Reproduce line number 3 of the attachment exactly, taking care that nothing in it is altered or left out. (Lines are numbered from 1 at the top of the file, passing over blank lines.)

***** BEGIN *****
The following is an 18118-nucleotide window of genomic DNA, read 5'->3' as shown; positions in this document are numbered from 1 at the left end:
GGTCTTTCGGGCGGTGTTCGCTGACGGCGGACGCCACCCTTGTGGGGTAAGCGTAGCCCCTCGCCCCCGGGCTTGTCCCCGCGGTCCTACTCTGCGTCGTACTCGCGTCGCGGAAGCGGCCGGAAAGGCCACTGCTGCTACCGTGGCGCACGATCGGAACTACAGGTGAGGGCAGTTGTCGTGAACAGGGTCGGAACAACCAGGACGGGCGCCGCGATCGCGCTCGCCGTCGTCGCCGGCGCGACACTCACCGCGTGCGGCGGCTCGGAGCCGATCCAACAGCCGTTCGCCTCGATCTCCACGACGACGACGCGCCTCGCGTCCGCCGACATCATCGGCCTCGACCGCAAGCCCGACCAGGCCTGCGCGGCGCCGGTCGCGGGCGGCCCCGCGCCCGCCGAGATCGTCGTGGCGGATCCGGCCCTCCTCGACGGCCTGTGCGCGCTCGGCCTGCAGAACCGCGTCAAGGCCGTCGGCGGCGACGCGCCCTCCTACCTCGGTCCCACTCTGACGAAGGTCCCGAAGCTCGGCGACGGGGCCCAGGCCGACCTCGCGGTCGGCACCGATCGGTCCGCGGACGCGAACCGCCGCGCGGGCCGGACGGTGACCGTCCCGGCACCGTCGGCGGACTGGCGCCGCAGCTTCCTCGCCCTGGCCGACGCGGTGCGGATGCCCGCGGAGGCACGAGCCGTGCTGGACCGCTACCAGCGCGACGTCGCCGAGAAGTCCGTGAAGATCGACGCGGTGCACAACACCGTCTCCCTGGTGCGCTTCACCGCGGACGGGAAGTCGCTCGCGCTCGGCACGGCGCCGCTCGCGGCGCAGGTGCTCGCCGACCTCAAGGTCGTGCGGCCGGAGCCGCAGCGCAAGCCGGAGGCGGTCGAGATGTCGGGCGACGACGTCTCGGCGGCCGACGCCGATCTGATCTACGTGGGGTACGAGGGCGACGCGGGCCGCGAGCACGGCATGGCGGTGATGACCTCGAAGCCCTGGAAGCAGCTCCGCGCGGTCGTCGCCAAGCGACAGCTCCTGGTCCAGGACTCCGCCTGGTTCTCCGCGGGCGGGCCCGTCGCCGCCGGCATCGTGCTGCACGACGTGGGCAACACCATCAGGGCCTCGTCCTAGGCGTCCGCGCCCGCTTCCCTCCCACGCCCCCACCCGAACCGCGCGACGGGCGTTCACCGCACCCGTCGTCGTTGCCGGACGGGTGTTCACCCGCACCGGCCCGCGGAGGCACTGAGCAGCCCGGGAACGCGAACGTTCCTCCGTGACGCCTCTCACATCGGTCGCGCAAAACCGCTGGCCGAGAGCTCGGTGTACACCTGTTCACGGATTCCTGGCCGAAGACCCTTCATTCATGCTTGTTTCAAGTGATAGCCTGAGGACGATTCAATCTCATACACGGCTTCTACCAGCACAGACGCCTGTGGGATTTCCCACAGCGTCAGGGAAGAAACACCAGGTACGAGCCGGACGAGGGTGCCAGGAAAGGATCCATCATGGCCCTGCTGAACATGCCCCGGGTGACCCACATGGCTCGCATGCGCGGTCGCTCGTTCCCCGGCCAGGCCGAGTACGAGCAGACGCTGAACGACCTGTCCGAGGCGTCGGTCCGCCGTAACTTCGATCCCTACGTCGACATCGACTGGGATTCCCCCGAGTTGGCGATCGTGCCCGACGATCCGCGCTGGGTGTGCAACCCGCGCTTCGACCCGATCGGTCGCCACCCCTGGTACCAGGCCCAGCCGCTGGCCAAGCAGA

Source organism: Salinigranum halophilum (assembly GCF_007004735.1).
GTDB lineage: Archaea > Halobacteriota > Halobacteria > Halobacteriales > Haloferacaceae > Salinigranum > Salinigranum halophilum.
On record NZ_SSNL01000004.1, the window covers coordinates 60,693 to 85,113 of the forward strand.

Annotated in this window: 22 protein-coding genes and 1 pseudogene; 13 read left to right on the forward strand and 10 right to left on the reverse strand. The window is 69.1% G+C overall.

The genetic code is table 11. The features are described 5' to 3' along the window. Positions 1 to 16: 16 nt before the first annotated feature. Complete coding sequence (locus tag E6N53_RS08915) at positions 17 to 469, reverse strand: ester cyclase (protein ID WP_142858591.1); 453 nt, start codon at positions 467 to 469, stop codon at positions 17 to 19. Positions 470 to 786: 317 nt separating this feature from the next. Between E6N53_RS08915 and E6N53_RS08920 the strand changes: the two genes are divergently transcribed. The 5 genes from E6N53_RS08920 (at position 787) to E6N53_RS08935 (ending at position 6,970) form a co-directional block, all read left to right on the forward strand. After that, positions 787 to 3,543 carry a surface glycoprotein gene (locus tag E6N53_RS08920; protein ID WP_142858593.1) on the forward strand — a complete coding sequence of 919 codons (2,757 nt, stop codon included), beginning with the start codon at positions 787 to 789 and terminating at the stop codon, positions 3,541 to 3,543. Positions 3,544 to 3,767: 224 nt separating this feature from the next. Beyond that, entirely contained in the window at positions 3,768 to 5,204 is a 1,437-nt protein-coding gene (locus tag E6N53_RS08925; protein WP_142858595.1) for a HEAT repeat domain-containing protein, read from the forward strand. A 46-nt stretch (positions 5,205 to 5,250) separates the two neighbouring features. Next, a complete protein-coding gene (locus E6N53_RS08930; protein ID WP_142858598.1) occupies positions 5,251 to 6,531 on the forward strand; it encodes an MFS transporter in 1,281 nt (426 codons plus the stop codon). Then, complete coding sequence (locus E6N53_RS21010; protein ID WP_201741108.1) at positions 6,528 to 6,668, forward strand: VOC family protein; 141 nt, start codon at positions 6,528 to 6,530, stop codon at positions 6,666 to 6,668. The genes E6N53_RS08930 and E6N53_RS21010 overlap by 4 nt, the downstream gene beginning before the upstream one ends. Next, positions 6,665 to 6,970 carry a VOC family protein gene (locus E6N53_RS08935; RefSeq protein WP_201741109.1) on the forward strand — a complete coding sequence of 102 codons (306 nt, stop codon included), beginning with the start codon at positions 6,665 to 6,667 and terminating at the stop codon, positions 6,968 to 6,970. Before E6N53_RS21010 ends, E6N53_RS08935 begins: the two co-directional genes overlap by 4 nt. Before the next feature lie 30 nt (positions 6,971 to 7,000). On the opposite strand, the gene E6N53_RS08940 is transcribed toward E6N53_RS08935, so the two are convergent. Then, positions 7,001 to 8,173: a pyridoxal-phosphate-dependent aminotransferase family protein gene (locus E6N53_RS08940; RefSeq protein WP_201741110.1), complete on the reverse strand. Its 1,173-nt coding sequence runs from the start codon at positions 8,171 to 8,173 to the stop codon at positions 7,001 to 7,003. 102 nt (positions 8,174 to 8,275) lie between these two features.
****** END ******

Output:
Source organism: Salinigranum halophilum (assembly GCF_007004735.1).